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Will Mr. Whitlock and WLO fight to protect my legal rights under the law?
AIra and the attorneys at Whitlock Law Office, LLC cannot promise you a certain outcome to your case and legal issue.  However, Ira and the attorneys at Whitlock Law Office will aggressively use all legal means available under the law to win your case and seek the most positive outcome to your case.  Ira has practiced for over 22 years and has had great success on every level – from murder down to traffic cases.  Ira’s experience as a trial lawyer as well as his work for Judge Mott prior to his practice has given him the ability to handle the most serious cases and maneuver the legal landscape to benefit his clients.
What should I do if I am stopped by the police?
AIn order to protect yourself and your legal rights you should cooperate with the police, even if you feel the police are acting improperly or are simply wrong.  You need to understand the police power in our legal system.  The police are given the authority to investigate crimes and other legal issues, to arrest or issue summons, and to protect and serve the public interest.  All of these concepts give great initial powers to the police.  However, our system of jurisprudence (legal system) does provide citizens/clients checks and balances on police power and authority.  You have a constitutional right to hire an attorney to challenge the police action and any case they build against you.  Your initial cooperation protects YOUR LIFE, but it also protects and preserves your future legal challenges.  Your retaliation and/or challenge to the police action might lead to resisting arrest charges, which can be prosecuted even if the police initially acted improperly.  PLEASE BE SAFE.  GET HOME and live to fight another day!
Can the police enter and/or search my home without a warrant?
ANo.  The police cannot enter and/or search your home without a warrant.  The police need a search warrant to enter and/or search your home.  You have a right to see the warrant, although the law does allow them to show you the warrant and provide you with the warrant receipt after they execute the warrant.  The police cannot enter and/or search your home with only an arrest warrant.  However, they will often intimidate citizens into allowing them to enter their home with the arrest warrant because of threats the police commonly use, including but limited to the number of officers present at the time of their request.  The police can arrest an individual they have probable cause or an arrest warrant to arrest, if that person is in a public place.  Again, they need a search warrant to enter and/or search your home.  Please note the police have an exception to these general rules of law when they have something called “exigent circumstances.”  Exigent circumstances generally means an emergency.  If the police are chasing you or an individual who runs/flees into your home, the police can enter your home without a warrant in pursuit of you or the individual.  Along the same lines, if the police receive a 911 call associated with your home, they can enter and/or search your home due to exigent circumstance and to protect the public interest.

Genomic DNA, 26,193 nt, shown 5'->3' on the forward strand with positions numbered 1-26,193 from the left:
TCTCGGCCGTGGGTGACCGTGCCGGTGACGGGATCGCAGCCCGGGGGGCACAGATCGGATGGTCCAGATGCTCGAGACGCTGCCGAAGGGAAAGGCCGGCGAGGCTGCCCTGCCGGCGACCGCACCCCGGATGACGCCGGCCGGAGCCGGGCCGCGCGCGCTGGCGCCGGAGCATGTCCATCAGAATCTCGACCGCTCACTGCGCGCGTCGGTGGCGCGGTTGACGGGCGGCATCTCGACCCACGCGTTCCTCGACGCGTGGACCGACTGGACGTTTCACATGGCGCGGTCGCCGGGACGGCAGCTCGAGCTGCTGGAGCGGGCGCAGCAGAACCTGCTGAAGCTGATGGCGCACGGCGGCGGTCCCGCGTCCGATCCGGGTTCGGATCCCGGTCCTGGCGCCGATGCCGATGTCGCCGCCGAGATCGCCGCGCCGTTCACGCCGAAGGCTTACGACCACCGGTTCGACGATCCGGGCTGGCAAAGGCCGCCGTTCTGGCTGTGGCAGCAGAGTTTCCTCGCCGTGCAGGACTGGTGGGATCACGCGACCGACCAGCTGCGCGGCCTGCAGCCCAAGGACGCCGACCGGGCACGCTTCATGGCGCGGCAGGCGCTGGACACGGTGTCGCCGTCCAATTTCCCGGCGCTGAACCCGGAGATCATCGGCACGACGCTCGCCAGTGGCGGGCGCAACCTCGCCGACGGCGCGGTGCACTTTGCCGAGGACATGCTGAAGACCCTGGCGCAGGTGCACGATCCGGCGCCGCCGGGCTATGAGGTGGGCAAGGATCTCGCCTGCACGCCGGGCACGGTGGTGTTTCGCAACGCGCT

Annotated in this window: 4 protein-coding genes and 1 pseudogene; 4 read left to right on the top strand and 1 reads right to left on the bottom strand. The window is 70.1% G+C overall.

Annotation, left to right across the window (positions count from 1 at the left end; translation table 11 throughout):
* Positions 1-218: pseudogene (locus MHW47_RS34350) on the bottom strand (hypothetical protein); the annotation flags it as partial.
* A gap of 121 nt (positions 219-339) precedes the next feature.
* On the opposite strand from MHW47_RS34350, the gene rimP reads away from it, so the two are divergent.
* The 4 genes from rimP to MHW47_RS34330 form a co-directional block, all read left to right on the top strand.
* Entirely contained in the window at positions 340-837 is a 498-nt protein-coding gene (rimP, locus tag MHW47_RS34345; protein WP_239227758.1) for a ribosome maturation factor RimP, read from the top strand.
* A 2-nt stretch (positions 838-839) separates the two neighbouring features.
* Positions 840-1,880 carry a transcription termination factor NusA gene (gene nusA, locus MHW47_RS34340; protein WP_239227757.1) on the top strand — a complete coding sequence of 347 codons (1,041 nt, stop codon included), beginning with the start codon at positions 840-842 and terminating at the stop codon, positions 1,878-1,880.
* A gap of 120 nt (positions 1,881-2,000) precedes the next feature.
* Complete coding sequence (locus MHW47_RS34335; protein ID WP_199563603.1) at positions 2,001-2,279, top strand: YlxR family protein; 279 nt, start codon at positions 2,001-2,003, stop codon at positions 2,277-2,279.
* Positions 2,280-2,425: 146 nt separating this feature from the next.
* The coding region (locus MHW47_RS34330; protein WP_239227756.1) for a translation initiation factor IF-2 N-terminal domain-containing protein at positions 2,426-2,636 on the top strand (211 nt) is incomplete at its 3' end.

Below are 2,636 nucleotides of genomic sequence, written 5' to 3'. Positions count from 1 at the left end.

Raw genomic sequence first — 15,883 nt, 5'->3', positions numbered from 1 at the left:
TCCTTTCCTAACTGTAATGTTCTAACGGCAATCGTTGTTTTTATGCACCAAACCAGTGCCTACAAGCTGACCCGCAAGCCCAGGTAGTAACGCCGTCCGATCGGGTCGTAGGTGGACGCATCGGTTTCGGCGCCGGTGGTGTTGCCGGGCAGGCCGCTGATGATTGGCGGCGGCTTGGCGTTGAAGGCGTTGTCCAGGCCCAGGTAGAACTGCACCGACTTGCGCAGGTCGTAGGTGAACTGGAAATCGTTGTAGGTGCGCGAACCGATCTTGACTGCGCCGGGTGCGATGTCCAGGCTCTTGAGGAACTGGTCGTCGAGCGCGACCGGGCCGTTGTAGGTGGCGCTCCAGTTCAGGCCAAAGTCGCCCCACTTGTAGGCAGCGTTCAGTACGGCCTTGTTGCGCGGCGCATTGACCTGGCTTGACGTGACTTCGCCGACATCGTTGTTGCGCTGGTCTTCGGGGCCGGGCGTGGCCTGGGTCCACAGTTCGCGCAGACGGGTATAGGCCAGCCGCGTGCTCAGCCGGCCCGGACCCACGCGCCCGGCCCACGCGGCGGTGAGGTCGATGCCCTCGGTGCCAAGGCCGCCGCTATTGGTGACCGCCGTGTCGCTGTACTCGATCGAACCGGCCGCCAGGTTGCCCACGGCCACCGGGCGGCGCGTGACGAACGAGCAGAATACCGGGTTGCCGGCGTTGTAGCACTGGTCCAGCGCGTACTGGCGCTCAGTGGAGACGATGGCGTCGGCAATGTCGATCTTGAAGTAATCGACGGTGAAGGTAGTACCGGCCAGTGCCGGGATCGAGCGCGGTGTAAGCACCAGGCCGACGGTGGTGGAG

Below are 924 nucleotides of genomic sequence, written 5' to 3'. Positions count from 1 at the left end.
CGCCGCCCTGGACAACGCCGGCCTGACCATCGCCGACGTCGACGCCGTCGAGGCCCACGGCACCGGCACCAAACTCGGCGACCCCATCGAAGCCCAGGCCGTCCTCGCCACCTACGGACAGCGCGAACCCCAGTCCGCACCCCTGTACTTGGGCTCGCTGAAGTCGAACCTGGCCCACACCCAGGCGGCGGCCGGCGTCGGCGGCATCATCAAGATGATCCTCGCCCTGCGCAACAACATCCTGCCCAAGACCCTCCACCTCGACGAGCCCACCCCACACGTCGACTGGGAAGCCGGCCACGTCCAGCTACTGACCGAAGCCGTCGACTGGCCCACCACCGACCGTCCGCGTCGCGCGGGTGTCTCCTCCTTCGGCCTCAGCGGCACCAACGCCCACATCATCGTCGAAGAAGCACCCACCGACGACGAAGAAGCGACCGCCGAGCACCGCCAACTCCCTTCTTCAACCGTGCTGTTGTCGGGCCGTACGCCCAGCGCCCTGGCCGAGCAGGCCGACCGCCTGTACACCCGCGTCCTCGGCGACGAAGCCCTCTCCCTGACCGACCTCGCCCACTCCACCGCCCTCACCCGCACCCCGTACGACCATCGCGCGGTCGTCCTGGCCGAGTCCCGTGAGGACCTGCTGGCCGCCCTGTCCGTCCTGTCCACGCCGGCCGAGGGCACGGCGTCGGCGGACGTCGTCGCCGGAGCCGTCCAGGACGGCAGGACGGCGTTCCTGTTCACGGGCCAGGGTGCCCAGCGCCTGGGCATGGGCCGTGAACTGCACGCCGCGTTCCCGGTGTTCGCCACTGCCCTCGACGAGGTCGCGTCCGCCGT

Do I have to answer police questions?
ANo.  You do not have to answer police questions during an interrogation or at any other time.  You have a right to remain silent whether you are a witness or a potential/actual defendant.  A witness can be subpoenaed and force to testify in court, if it is believed they have relevant information concerning a case.  However, the court, government, nor prosecutor can make you testify a certain way.  The court can force a witness to testify by granting the witness immunity and using the contempt power of the court.  However, a potential/actual defendant cannot be forced to testify against himself/herself due to his/her Fifth Amendment right to remain silent.  As such, a defendant does not have to answer any police questions and cannot be forced to testify in his/her own case.  Please keep in mind you have the right to speak with an attorney and/or have an attorney present with you prior to answering questions of the police.  However, the police can ask basic questions during a traffic stop such as your name, address, date of birth, insurance and title information for the vehicle being stopped without allowing you time to speak to an attorney.
When do the police have to read me my Miranda rights?
AThe police are required to read you your Miranda rights if you are in custody and being interrogated.  Many people believe the police are always required to read them their Miranda rights upon contact with the police.  As noted, that is not correct.  The phrase “in custody” means you are officially under arrest or detained for a period of time that equates to an arrest.  The term “interrogation” means the police are asking you questions about the alleged crime, which does not include basic questions like your name, address and date of birth.  Please keep in mind you have the right to speak with an attorney and/or have an attorney present with you prior to answering questions of the police.